Hot answers tagged planner
A couple ways I would do it: 1 way is to set intermediate deadlines. So in 1 week, you need to be 25% done, and in 2 weeks you need to be 50% done. You set the milestones depending on what kind of project is. So if it's a research paper, by week 1 you need to have the outline done. By week 2, you need to have a rough draft done, etc. When the first week ...
Opaloflux Clock and Calendar Application Calendar: · Provides a drag and drop, zoomable based appointment calendar, which lets you change the date and change how many days the calendar shows. You can customize appointments and the calendar skin. Alarm Clock: · Provides an alarm clock manager for all your alarms. This unique alarm clock offers ...
The idea of starting mid year (July) is optimized for students and teachers. The 18-month part is so that you can jot down long term events without needing to carry a planner for the following year. For example, as you approach the end of the academic year you can still jot down events for summer and fall up to the end of the calendar year. I guess the ...
I am trying to adapt this method described here. Simple idea, do something every day, don't break the chain, all the way until the project is due.
Because you said you are into IT, you might want to take a look at taskwarrior. It is an command line tool which can sync across different machines. Unfortunately, there are no mobile clients at this point. I prefer taskwarrior because its FLOSS and answers the question "what to do next on project X?" quite well. It also performs well with my personal stlye ...
I recommend a Getting Things Done type software. (I like toodledo.) The idea is to be able to enter and sort by projects/contexts/locations/date due/priority.
Toodledo might be worth a look. As task managers go, it's configurable with the usual due date, time, folder, priority, etc. fields. It also enables tracking of short-term, long-term, and life-long goals, to which individual tasks contribute. From the website: Setting personal goals is a powerful way to direct your energy and determine what you want to ...
I recommend you use Trello for this. You can create a board for your goals with a list per time-period (for example "yearly goals", m"monthly boards"...) You can also create a board per week for example with default ToDo, Doing, Done or whatever lists in it. You can fully search in Trello. Also use labels. For time-tracking and much more I recommend you use ...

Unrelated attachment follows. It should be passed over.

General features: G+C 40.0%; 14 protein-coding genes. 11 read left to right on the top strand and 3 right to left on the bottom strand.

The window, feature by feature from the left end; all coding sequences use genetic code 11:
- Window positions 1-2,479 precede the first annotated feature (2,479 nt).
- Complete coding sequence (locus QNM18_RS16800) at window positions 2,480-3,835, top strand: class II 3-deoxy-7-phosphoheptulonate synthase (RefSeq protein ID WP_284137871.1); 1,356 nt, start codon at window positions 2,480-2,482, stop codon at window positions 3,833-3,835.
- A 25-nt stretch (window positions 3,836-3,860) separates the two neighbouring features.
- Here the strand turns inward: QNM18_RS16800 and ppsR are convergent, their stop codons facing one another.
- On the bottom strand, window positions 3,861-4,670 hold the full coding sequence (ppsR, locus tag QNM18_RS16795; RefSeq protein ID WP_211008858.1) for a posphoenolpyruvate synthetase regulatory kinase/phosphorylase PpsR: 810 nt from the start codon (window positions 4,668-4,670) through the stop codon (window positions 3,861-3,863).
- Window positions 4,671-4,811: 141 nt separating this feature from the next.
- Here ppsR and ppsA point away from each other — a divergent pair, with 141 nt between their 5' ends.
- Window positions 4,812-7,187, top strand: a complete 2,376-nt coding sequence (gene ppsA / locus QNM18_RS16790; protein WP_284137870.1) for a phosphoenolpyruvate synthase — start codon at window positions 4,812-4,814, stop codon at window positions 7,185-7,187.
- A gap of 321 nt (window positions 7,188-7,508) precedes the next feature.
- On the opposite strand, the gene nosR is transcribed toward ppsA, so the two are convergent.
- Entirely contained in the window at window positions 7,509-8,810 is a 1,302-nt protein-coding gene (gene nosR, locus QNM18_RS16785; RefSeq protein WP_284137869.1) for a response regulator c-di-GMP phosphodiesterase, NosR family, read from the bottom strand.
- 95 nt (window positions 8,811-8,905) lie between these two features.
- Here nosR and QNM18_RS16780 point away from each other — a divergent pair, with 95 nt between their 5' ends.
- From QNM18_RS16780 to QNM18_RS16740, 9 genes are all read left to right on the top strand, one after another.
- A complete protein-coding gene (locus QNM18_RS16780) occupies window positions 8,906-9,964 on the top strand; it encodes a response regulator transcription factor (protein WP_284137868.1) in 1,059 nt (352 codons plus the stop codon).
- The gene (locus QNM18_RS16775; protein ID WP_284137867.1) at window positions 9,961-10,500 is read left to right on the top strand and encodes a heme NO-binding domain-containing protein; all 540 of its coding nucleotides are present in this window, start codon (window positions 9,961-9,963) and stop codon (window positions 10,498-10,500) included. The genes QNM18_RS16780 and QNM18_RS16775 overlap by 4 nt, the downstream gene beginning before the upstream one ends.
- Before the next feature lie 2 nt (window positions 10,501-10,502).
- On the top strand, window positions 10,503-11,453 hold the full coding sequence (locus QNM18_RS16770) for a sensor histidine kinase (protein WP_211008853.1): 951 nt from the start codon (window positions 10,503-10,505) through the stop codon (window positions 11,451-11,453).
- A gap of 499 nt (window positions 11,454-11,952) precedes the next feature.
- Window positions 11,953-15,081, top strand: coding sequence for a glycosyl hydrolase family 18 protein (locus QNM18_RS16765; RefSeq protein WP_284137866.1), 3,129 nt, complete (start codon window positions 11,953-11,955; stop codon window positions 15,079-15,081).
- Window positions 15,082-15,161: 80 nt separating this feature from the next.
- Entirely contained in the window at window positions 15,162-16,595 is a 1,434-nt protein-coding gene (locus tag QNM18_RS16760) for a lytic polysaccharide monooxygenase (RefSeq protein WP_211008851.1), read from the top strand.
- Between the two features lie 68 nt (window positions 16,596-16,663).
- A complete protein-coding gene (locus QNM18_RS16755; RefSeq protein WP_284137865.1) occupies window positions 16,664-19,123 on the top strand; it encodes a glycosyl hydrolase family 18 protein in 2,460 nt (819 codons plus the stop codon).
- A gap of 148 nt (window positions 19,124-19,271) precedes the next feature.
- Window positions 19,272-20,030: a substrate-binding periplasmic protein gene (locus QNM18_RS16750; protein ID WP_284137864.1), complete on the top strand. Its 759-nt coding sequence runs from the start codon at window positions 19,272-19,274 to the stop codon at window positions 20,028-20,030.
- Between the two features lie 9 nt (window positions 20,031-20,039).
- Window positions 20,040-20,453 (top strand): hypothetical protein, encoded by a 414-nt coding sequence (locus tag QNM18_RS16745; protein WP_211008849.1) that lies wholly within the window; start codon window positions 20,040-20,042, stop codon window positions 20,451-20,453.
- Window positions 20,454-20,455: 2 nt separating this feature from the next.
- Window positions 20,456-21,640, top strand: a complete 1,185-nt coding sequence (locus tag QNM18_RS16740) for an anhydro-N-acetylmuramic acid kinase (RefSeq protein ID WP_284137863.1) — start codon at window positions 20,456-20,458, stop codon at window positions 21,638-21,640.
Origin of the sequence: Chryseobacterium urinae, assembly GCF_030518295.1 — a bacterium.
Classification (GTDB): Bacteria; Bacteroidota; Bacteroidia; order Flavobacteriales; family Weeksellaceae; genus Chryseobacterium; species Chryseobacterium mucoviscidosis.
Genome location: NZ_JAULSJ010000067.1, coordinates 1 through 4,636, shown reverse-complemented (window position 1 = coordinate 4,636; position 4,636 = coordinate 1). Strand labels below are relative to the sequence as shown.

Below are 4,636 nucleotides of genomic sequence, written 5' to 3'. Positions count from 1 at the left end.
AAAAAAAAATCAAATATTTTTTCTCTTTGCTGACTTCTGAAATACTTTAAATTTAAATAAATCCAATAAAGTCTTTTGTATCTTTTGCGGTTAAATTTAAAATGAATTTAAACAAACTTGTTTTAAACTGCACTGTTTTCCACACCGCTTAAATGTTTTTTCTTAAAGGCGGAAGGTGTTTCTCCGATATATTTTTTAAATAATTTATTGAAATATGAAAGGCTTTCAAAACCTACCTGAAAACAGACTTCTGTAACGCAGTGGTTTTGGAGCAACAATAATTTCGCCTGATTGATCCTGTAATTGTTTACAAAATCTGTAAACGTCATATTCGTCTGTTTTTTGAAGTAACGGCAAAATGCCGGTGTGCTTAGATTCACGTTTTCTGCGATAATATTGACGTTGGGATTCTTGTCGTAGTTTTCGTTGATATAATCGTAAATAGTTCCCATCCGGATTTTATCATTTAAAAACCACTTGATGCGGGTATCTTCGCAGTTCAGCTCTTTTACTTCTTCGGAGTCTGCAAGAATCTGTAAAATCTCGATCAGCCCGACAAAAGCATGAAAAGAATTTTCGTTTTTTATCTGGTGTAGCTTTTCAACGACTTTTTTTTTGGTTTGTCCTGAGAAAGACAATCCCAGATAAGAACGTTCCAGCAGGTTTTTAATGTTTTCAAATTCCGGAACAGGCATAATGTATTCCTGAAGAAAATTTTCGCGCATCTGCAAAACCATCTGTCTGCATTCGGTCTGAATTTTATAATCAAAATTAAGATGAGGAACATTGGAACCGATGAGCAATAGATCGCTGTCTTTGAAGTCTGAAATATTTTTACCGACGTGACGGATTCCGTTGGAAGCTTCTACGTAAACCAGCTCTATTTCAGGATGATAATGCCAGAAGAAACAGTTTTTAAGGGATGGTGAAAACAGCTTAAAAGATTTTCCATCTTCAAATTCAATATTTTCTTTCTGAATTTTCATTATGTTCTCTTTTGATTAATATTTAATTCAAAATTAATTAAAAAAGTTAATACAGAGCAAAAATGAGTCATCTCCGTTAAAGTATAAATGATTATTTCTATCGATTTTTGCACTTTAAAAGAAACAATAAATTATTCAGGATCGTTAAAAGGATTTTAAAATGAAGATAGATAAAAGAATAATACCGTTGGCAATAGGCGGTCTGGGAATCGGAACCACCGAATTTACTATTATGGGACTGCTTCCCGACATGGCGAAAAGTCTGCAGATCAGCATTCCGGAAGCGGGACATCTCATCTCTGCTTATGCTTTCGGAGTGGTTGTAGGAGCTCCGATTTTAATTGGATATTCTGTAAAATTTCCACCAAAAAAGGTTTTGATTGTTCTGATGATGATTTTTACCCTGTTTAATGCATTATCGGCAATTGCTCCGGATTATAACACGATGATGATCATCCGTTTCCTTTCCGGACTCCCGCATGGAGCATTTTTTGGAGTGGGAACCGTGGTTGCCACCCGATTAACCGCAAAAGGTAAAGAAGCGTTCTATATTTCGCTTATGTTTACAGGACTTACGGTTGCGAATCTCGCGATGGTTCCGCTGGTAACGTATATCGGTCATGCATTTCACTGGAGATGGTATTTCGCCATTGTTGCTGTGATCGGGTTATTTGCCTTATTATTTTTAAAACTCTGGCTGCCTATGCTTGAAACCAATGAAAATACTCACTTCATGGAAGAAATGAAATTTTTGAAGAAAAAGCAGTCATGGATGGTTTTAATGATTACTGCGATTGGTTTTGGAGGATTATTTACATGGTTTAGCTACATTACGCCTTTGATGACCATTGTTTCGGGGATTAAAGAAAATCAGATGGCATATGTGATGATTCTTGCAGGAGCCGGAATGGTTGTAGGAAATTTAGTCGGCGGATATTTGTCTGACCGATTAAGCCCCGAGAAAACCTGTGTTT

Emacs org-mode (http://orgmode.org/ ) does all what you want (and much more). It is also text-based (like your current approach), but much more powerful, as it lets you create an hierarchical structure of goals / projects / tasks that lets you group tasks below the projects and goals they belong to assign start or due dates to any "heading" in this ...
I have tested Kanbantool yesterday evening... And I have been really pleased. Straigthforward application and online availability. I have also tried Portable Kanban as @Dimitry proposed in his answered. And I find it really usefull.
It seems like you need a relatively simple program that is completely tailored to what you want it do to. Don't we all? ;-) I would thus suggest either programming it yourself (if you are a little proficient in any programming language it should take very little time because it is so simple), or asking someone you know to program it for you.
Try my Portable Kanban. It's kanban-based, desktop app & free. Seems quite close to your requirements.
In case you're into the concept of commitment devices... The deadline itself is a commitment device but, as you've noticed, it doesn't commit you to making steady progress throughout the month. If you're a procrastinator by nature then you'll end up pulling all-nighters as the deadline nears. The idea of Beeminder is to turn a long-term commitment like the ...
This would be a good time to review Covey's Four Quadrants: Q1: Important & Urgent Q2: Important & Not-Urgent Q3: Not Important & Urgent Q4: Not Important & Not-Urgent Seems you are in the sweet spot of Q2 and it could be helpful to understand what that means and why it's good, so perhaps you could do it more often.
I have a checklist of things that I want to get done for the day and I find there is something psychologically pleasing about checking the items off a list. You want to do the item just so you can get to check it off. If I have something that doesn't need to be done for a long time I will stack my items so that I cannot fail to complete the task of the ...
If the weeks are uneventful - then I try and solve the problem by doing the work for the deadline in the uneventful weeks before it arrives - that way you are never really working up against (and worrying about) a deadline because you already did everything, for me that's what good time management is all about. (obviously doesn't apply quite as well if the ...
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